In Scotland, legal threats issued to publishers have resulted in editors frequently having to take down or not publish material because of Scottish defamation law, Scottish PEN said. Williams said the issue was “as chilling” as court cases themselves and to some extent “even worse, because there is no transparency - we don’t know what is not being published”.
"It affects everyone,” Williams added. “It’s not just for publishers or for journalists...We need the politicians - who say they’re the most strong defenders of free speech and civil liberties -we need them to ensure that this reform does happen."
Northern Ireland’s Law Commission, meanwhile, has already consulted on revising its defamation laws, which are the same as England and Wales' were pre-2013. However, since the commission was dissolved in April 2015, its defamation reform project has been parked at the department of finance. English PEN said it hoped, and had been assured, the Northern Ireland executive will be publishing a report “soon”, despite consultation having been closed since February of last year. “We are urging the Northern Ireland executive to [publish soon],” said Sharp.
According to English PEN, only this year in Northern Ireland an author's memoir was shelved because the publisher decided there was too much of a risk of litigation. Another example is shown in the the case of Sky Atlantic, which declined to broadcast a documentary on scientology for fear of being sued in Northern Ireland.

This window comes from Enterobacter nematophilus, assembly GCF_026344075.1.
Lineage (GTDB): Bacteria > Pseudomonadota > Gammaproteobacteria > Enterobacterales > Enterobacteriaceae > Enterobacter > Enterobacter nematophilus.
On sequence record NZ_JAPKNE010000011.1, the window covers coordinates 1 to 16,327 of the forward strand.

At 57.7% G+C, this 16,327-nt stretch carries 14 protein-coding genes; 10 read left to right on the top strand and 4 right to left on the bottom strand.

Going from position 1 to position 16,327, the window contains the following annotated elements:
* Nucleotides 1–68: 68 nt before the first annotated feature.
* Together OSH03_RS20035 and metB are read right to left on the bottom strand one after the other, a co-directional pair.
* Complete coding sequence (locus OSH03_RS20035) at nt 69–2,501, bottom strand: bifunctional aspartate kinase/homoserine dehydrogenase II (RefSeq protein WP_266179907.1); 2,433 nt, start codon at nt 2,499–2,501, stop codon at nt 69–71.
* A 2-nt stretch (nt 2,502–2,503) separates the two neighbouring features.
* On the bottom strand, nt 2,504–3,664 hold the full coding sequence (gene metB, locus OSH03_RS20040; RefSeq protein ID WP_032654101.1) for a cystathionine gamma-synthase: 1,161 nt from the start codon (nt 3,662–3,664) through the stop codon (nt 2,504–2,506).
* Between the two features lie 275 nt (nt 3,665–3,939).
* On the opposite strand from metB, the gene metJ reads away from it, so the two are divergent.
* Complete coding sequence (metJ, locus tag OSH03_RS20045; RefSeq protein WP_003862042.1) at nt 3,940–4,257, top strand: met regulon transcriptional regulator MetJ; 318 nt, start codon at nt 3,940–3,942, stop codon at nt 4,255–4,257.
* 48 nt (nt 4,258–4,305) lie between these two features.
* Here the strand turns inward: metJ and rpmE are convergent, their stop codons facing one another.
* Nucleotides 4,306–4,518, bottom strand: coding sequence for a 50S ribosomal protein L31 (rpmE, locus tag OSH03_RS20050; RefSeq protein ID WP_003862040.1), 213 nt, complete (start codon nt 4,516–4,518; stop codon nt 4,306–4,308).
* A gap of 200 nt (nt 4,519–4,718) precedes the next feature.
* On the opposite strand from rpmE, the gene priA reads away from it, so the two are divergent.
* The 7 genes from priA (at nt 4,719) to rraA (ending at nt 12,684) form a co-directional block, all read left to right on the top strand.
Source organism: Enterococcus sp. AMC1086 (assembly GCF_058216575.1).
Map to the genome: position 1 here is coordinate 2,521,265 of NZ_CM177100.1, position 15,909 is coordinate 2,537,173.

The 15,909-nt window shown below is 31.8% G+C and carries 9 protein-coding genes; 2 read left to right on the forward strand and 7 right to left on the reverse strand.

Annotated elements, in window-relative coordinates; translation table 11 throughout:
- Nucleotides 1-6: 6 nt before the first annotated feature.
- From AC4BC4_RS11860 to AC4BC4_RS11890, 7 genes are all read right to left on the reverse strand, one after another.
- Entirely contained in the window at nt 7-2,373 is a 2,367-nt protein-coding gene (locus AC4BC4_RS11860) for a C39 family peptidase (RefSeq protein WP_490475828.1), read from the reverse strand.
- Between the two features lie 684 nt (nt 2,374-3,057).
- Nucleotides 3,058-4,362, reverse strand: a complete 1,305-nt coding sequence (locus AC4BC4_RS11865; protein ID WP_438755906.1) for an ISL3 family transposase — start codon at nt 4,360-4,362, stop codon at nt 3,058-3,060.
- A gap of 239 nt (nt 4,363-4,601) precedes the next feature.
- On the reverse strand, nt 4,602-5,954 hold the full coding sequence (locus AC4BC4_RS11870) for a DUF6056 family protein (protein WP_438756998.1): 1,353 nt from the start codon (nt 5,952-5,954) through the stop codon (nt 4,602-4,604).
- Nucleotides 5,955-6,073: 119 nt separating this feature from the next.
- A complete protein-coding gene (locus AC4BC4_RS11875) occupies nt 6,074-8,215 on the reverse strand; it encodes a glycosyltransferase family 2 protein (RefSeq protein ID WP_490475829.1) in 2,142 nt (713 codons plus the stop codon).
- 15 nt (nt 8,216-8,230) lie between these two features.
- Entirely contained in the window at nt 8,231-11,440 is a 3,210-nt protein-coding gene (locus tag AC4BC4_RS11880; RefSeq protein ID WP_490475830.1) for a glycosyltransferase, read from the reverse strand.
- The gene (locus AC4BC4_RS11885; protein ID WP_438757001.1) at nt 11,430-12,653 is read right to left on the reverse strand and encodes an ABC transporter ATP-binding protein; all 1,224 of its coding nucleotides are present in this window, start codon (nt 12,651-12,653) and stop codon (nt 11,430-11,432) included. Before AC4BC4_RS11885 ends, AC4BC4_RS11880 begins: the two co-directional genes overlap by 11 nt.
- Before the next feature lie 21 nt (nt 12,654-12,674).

“This is happening,” said Sharp. “We have heard of independents declining to publish books they believe are worthy because the risk associated with being litigated against in Northern Ireland cannot be discounted, which we were dismayed about, because it’s an example of the law being undermined by failure of reform in Northern Ireland."
Of both legal regimes, he added: "Where there is this ambiguity and discrepancy in the law there is huge potential for forum shopping and for mischief making."
Another consequence is the possibility legal costs will dent budgets for breaking new authors. "If publishers are spending money on libel, they’re not spending on new stuff," Sharp said. And the books that get binned, it won’t be the mainstream commercial titles, it’s going to be the experimental stuff - the first time authors, the challenging and the quirky things that are a bit of a risk."
Concerned parties can find out more about proposals for Scottish defamation law reform, and submit responses in consultation, on the Scottish Law Commission website.